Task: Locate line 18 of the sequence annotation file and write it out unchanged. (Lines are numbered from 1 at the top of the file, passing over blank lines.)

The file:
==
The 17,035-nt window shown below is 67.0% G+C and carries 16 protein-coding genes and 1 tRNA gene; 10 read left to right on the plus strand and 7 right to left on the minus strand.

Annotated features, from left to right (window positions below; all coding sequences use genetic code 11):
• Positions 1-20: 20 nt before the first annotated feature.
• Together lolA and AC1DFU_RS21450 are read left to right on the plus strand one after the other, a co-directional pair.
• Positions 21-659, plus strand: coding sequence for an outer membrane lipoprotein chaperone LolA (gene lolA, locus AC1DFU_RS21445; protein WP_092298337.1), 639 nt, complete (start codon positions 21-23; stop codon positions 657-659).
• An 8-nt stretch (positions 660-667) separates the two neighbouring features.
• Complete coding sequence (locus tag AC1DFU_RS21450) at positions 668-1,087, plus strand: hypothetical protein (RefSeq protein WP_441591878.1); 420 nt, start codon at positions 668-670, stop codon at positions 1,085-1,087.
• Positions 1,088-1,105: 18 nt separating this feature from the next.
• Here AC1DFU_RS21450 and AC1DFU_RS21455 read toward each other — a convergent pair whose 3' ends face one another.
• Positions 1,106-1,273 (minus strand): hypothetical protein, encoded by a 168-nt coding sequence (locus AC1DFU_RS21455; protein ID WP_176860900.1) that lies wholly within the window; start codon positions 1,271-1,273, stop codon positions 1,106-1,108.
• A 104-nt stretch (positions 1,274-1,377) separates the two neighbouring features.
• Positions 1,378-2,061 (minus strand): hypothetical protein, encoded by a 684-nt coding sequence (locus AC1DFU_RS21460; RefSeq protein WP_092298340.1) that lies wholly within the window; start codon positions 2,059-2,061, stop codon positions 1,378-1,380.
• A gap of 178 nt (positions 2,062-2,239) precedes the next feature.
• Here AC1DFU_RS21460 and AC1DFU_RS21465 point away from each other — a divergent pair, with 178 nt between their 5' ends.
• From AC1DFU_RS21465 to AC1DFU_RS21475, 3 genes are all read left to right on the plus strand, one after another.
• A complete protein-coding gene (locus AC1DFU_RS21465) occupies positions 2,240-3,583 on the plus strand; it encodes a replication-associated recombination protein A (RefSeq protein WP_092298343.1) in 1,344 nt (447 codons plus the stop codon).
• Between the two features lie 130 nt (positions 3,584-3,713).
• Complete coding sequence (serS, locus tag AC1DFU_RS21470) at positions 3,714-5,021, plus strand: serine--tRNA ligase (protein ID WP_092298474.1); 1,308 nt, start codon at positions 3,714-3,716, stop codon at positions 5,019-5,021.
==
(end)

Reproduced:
• Complete coding sequence (serS, locus tag AC1DFU_RS21470) at positions 3,714-5,021, plus strand: serine--tRNA ligase (protein ID WP_092298474.1); 1,308 nt, start codon at positions 3,714-3,716, stop codon at positions 5,019-5,021.